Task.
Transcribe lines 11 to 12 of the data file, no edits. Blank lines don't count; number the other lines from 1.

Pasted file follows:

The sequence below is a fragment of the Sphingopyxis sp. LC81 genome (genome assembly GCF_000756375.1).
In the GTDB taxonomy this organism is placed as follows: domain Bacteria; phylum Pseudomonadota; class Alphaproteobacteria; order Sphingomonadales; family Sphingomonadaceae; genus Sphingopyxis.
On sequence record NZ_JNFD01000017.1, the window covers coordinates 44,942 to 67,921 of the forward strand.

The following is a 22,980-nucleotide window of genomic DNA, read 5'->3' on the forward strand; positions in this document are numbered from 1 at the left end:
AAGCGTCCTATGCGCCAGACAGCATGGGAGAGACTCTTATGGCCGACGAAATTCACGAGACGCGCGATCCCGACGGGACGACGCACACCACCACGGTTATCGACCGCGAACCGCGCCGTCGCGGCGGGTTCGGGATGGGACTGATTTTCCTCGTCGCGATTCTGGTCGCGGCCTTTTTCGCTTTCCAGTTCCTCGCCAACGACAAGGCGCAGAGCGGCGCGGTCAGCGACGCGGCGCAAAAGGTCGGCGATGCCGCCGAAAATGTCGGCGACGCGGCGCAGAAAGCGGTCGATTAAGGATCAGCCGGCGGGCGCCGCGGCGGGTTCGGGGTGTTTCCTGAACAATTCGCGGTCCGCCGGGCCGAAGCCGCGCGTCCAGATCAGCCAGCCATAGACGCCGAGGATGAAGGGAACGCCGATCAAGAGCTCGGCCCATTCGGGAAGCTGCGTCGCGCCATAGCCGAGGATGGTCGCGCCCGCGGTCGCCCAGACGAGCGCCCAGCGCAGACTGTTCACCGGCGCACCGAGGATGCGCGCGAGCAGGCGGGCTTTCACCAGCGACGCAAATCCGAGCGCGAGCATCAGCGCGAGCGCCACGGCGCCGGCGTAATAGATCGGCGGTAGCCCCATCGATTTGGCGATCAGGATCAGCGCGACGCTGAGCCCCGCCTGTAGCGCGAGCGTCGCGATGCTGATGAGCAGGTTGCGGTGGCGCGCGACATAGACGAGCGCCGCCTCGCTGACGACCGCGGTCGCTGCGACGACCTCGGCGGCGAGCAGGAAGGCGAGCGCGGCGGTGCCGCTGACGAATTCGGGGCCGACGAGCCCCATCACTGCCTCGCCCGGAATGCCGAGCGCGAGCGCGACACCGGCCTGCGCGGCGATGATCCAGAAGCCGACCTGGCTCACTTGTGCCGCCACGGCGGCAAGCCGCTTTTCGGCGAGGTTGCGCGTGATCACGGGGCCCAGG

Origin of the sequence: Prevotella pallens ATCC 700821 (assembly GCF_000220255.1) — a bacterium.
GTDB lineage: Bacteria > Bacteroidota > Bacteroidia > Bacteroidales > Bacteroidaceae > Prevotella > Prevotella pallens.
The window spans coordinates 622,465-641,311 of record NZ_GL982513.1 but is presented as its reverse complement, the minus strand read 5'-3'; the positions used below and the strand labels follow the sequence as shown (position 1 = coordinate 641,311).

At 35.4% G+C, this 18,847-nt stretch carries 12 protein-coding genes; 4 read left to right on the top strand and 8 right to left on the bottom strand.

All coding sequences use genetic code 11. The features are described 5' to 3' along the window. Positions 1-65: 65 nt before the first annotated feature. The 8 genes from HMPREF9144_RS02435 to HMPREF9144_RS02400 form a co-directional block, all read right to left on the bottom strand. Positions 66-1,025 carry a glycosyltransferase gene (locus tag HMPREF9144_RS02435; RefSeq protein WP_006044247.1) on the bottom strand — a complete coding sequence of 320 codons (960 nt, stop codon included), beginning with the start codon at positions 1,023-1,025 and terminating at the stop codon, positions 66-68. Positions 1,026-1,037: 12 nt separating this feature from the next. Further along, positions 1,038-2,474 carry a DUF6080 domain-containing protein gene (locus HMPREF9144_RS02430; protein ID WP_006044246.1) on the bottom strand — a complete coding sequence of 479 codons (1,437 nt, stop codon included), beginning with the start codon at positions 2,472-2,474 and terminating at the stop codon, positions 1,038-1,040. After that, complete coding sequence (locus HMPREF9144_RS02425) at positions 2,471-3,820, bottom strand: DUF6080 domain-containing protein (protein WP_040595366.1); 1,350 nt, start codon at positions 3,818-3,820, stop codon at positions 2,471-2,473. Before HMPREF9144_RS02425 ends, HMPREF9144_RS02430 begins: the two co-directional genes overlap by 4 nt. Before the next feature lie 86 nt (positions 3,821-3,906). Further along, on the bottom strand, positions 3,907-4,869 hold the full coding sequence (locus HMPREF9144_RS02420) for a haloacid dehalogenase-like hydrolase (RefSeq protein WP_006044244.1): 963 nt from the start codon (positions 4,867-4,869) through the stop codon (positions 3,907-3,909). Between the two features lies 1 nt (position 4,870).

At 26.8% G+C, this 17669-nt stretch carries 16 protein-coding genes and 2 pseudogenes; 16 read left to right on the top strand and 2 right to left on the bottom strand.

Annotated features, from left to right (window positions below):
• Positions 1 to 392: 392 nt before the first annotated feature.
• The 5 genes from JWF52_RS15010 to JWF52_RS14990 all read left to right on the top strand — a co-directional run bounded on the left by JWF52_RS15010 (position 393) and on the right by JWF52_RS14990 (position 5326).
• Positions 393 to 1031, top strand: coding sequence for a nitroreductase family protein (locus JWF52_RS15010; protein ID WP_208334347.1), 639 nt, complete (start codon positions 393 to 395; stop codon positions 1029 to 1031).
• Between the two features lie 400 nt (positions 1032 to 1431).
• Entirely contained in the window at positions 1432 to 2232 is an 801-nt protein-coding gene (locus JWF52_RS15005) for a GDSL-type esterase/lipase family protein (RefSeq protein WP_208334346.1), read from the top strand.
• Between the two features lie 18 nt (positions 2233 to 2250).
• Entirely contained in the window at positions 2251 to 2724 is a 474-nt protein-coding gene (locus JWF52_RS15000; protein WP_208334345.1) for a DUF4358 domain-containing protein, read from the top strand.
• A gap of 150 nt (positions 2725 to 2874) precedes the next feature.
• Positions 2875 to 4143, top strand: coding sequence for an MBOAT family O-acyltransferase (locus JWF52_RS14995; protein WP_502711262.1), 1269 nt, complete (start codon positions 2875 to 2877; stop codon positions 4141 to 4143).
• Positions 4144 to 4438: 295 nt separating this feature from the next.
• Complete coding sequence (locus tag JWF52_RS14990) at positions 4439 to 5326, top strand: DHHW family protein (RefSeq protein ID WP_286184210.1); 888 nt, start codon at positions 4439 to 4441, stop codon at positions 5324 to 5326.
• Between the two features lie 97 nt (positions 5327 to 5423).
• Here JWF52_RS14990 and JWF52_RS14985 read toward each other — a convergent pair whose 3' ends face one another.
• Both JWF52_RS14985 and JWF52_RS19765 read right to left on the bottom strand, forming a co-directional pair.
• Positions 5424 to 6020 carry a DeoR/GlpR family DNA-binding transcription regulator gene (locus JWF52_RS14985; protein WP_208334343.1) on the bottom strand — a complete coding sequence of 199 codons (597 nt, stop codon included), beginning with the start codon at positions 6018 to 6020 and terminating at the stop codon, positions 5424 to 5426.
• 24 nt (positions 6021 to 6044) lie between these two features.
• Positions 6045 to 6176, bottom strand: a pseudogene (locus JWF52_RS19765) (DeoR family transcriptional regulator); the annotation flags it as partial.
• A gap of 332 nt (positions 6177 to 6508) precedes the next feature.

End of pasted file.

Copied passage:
At 26.8% G+C, this 17669-nt stretch carries 16 protein-coding genes and 2 pseudogenes; 16 read left to right on the top strand and 2 right to left on the bottom strand.

Annotated features, from left to right (window positions below):